Somebody Has to Say It: “Queers Can be Fodder, Too, Now!”
Don’t Ask Don’t Tell (DADT) is dead. The U.S. Senate killed it yesterday. It was inevitable.
After 17 years of keeping military personnel shackled in their closets, not to mention living in constant fear of being found out and discharged, DADT is on its way to becoming another of those unfortunate policies that this country will look back on with a sense of moral indignation, as in, “How could that happen here?”
When the partying in the queer community subsides, perhaps some folks will realize that our sweet victory has a bitter side as well: without a plan on how to deal with what has been referred to as the “poverty draft,” a lot of poor and working-class queers with no means to go to college will end up in America’s two endless wars that only benefit those with all the money.
As the saying goes, “Rich kids end up in college, poor ones in the military.” Statistics seem to bear that out, with more than half to two-thirds (depending on which study you believe) of recruits coming from lower middle-class or poor households.
It’s no surprise. The military bills itself as a place to get an education, to learn skills, to make oneself ready for good jobs in civilian life. Whether it’s true or not is up to debate, but it’s certainly the perception that the military’s slick PR campaign wants us to buy.
And it seems to work.
After all, what other options do poor and working-class kids have? Times are really tough, unemployment is sky high, and jobs are being sent overseas by greedy corporations eager to increase their already obscene profits (which were at a record high in the last quarter). College students, the ones who can manage to go to school, are up to their ears in debt. It’s not going to get any better. Tuitions keep rising.
Military officials have admitted in newspaper articles that the bad economic times have been good for recruitment. Chicago’s Breaking News Center website quoted an Army official as saying: “When unemployment increases, military enrollment—especially among ‘high-quality’ recruits with a high school diploma who score well on aptitude tests—increases in kind.”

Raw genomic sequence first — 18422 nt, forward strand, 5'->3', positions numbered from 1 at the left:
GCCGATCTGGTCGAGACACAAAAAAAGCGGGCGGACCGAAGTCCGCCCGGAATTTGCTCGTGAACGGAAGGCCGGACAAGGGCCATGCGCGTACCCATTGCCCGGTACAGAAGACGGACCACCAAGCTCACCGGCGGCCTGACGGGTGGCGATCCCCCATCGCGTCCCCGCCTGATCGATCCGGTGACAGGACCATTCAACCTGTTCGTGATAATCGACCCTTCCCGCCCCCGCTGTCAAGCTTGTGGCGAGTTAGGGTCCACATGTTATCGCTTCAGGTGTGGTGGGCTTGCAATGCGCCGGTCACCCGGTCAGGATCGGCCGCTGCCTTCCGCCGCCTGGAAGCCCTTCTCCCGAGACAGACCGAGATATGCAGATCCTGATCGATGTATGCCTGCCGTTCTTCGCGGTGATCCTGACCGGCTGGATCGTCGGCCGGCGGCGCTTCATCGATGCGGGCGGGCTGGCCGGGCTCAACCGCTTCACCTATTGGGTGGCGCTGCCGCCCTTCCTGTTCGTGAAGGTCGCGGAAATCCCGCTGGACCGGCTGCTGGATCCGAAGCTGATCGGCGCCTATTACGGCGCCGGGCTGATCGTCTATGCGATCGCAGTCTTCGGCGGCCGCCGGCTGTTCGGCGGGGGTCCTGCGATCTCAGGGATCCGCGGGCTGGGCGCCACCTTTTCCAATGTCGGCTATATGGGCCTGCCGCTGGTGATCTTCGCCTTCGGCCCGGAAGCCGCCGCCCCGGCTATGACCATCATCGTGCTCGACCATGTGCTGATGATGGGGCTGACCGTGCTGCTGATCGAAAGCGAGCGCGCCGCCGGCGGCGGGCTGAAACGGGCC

Is this why queer leaders were so anxious to end discrimination against gays in the military? So that poor and working-class queers who might once have considered the military off limits can now rush out to their local recruitment center and sign on the dotted line for duty in Iraq or Afghanistan? Kids who feel that they have no other choice, an idea that is happily reinforced by pushy recruiters looking to fulfill their quotas. Those who entice young people into the military (which they can sign up for even before they have the right to vote or drink) now have a whole new pool of potential applicants. Imagine them heading to the local high school Gay/Straight Alliance to spread the good news about the repeal.
I understand the historicity of this moment, I really do. I know that discrimination is wrong, no matter where it is practiced.
But it seems to me that if the queer community doesn’t work in coalition with other groups to help build economic opportunities for poor and working-class young people so that they don’t have to feel the military is their only choice in life, then we are condemning queer kids to the same fate as their straight counterparts.
That’s not equality, that’s insanity.
Tommi Avicolli Mecca is a writer, performer and activist, editor of Smash the Church, Smash the State: the early years of gay liberation (City Lights), and co-editor of Avanti Popolo: Italian-American Writers Sail Beyond Columbus. To view his creative stuff: www.avicollimecca.com. youtube.com/user/avimecca. myspace.com/peacenikssf.
—open.salon.com, December 19, 2010